From Data to Evidence to Action to Contain AMR: The ‘Slow Pandemic’


The RADAAR project started in March 2020 aiming to improve data-sharing and use for AMR policy, planning and advocacy. It is a regional project in Asia and Africa, focused on ‘One Health’: human and animal health, and where possible, environmental health. Policy-makers need robust evidence and data to enable effective decisions. Many countries limit data-sharing, so RADAAR will improve data-sharing at the regional level and ensure that policy-makers are aware of the evidence and recommendations that exist regarding AMR. RADAAR looks at how AMR data is being used, the barriers and enablers to data-sharing at a regional level by Fleming Fund countries, and how that data can be shared, analysed, and used to develop and implement policies to fight AMR.

IVI, the lead grantee for RADAAR, is based in Seoul, Republic of Korea, with a primary focus on vaccine research and development. It is a non-profit inter-governmental organization which was established in 1997 at the initiative of UNDP. It has 35 signatory countries and the World Health Organization (WHO) on its treaty, including Korea, Sweden and India as state funders. For more information:

The value of data:






Antimicrobial resistance (AMR) is caused by the overuse of medicines. Antimicrobials – such as antibiotics, antivirals, antifungals – are medicines that are used to prevent and treat infections in humans, animals and plants. The pathogens – bacteria, viruses, parasites – that cause infections can change over time and become resistant to medicines. These resistant pathogens spread from the individual to other members of the community. Consequently, infections and illnesses can become untreatable, disease risk increases, and medical procedures such as surgery can become too risky. AMR is also referred to as ‘drug-resistant infection.’ The micro-organisms that develop AMR are often called ‘superbugs.’ AMR is happening now and is becoming increasingly severe – infections cause over 700,000 deaths per year and rising. There are also serious economic costs. However, AMR is solvable with immediate action.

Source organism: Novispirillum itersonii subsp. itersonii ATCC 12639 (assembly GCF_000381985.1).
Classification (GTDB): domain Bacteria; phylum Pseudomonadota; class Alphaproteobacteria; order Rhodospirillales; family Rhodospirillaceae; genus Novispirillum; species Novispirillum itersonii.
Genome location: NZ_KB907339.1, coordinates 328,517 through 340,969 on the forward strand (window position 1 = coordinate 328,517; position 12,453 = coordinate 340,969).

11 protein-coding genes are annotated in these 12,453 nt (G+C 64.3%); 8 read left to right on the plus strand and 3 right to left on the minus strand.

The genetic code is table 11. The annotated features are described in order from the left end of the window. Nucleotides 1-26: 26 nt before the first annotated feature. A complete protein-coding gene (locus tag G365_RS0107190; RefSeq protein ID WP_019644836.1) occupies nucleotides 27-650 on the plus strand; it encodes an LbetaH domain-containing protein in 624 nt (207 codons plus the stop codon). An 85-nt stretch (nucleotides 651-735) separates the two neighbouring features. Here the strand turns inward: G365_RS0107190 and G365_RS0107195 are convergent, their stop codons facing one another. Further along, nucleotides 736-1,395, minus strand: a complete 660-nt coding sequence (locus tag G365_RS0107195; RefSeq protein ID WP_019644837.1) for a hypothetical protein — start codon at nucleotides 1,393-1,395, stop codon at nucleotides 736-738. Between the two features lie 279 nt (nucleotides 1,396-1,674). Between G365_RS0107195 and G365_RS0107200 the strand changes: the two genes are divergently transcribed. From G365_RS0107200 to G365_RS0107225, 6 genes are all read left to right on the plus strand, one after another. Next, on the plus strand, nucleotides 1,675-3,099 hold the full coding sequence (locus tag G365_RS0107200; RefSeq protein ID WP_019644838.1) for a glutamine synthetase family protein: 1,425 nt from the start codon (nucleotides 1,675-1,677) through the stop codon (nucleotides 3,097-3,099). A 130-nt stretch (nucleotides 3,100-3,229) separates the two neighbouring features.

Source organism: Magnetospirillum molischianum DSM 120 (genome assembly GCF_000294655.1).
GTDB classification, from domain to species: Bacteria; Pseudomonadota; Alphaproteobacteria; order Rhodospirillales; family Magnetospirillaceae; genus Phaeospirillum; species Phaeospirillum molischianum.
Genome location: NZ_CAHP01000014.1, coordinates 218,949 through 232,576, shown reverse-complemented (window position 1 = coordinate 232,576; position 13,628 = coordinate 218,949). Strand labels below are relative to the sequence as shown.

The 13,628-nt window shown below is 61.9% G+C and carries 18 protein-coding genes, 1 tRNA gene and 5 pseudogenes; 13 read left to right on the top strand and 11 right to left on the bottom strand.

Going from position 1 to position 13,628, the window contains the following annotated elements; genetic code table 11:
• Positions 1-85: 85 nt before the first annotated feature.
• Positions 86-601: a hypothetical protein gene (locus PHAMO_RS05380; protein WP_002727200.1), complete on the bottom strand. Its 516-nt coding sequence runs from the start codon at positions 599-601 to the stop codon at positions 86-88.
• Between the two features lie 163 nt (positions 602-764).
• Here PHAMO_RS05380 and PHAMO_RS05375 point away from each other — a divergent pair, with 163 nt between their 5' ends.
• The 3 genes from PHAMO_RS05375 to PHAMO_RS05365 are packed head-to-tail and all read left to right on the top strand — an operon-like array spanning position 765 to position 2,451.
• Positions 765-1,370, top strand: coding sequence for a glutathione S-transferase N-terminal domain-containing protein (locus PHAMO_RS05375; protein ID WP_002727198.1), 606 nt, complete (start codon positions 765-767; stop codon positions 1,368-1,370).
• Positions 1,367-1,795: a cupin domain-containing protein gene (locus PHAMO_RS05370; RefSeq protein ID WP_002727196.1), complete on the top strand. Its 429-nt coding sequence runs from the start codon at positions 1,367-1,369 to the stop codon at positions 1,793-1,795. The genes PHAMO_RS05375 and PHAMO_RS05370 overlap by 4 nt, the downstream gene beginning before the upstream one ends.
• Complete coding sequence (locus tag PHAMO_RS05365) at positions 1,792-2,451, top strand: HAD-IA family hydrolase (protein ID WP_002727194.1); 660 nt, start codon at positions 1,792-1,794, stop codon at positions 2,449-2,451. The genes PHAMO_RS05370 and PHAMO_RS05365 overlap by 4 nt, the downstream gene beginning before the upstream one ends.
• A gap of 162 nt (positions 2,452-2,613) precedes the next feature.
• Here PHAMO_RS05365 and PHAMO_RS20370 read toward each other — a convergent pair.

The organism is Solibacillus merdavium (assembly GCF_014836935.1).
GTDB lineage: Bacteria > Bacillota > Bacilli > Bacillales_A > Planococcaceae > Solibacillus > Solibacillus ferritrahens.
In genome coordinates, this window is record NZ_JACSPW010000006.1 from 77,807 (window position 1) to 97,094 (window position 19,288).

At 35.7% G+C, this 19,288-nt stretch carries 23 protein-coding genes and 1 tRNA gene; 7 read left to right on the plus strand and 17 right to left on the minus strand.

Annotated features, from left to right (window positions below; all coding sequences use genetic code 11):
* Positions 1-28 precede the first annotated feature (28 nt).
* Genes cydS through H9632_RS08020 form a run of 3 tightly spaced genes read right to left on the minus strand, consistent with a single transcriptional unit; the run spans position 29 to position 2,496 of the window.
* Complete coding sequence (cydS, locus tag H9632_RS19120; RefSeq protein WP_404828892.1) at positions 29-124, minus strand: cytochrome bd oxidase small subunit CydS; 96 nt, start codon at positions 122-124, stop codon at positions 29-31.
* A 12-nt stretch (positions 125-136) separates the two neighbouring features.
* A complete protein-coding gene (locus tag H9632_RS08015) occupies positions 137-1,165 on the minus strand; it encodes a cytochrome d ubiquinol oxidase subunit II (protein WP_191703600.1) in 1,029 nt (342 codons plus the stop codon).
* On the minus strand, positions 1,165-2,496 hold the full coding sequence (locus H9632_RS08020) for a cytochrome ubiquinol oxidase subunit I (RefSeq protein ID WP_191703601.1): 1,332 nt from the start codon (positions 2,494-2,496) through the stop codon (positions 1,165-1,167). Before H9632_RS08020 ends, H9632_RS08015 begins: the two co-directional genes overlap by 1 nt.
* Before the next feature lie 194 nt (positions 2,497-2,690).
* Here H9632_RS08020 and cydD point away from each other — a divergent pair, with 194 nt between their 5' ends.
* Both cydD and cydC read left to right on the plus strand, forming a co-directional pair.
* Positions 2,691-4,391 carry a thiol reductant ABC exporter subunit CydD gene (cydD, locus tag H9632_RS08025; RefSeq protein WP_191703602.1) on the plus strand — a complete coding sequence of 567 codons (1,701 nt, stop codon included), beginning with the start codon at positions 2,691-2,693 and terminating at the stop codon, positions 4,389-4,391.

Antimicrobial resistance (AMR) is one of the world’s greatest threats. It’s caused by the overuse of medicines, such as antibiotics. But it is not just a health issue…

“I am delighted to announce this funding, which will catalyze regional collaboration to help strengthen AMR surveillance systems across Africa and Asia.”

-Dame Sally, Chief Medical Officer for England


IVI-led Consortium Awarded Fleming Fund Regional Grant to Improve Data Sharing in Fight against Antimicrobial Resistance


September 24, 2019, SEOUL, Korea – The Chief Medical Officer for England, Dame Sally Davies, announced today during the 74th UN General Assembly that a consortium led by the International Vaccine Institute (IVI) has been awarded a £2.7m Fleming Fund Regional Grant to improve data sharing and bolster global policy against antimicrobial resistance (AMR). If unchecked, by 2050, an estimated 10 million people will die annually of infections by drug resistant bacteria at a cost of $100 trillion.

Grant awardees were announced at the Stop TB-hosted event on Tuesday on ‘UN High-Level Meetings on Health – Hitting the Targets under Universal Health Coverage’ during discussions that addressed the critical need to address AMR to achieve Universal Health Coverage (UHC).

“Achieving our common goal of universal health coverage will require global action on a multitude of fronts, including tackling the escalating threat of antimicrobial resistance and investing in research,” Dame Sally Davies said. “I am delighted to announce this funding, which will catalyse regional collaboration to help strengthen AMR surveillance systems across Africa and Asia.”

“With this grant we will move one step closer to utilizing AMR data in policy,

planning and practice at a global level.”

-Dr. Vittal Mogasale, Head of Policy and Economic Research Department at IVI